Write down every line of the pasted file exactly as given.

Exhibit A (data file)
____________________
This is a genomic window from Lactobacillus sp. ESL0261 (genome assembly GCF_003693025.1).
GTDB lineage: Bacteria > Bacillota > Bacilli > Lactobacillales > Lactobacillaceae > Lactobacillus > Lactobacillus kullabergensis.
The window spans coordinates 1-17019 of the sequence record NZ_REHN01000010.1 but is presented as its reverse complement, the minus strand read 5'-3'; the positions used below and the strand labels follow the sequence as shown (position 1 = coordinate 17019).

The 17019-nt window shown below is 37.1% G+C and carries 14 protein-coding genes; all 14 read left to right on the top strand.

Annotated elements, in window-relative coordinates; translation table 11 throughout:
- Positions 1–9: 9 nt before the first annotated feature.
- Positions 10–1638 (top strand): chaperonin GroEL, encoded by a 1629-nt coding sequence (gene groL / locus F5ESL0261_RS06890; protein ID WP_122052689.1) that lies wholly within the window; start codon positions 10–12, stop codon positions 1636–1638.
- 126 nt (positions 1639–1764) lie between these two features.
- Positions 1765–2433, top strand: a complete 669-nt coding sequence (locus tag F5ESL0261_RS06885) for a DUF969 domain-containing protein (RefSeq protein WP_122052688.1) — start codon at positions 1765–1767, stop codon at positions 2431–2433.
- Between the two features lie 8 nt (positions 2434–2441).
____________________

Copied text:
This is a genomic window from Lactobacillus sp. ESL0261 (genome assembly GCF_003693025.1).
GTDB lineage: Bacteria > Bacillota > Bacilli > Lactobacillales > Lactobacillaceae > Lactobacillus > Lactobacillus kullabergensis.
The window spans coordinates 1-17019 of the sequence record NZ_REHN01000010.1 but is presented as its reverse complement, the minus strand read 5'-3'; the positions used below and the strand labels follow the sequence as shown (position 1 = coordinate 17019).

The 17019-nt window shown below is 37.1% G+C and carries 14 protein-coding genes; all 14 read left to right on the top strand.

Annotated elements, in window-relative coordinates; translation table 11 throughout:
- Positions 1–9: 9 nt before the first annotated feature.
- Positions 10–1638 (top strand): chaperonin GroEL, encoded by a 1629-nt coding sequence (gene groL / locus F5ESL0261_RS06890; protein ID WP_122052689.1) that lies wholly within the window; start codon positions 10–12, stop codon positions 1636–1638.
- 126 nt (positions 1639–1764) lie between these two features.
- Positions 1765–2433, top strand: a complete 669-nt coding sequence (locus tag F5ESL0261_RS06885) for a DUF969 domain-containing protein (RefSeq protein WP_122052688.1) — start codon at positions 1765–1767, stop codon at positions 2431–2433.
- Between the two features lie 8 nt (positions 2434–2441).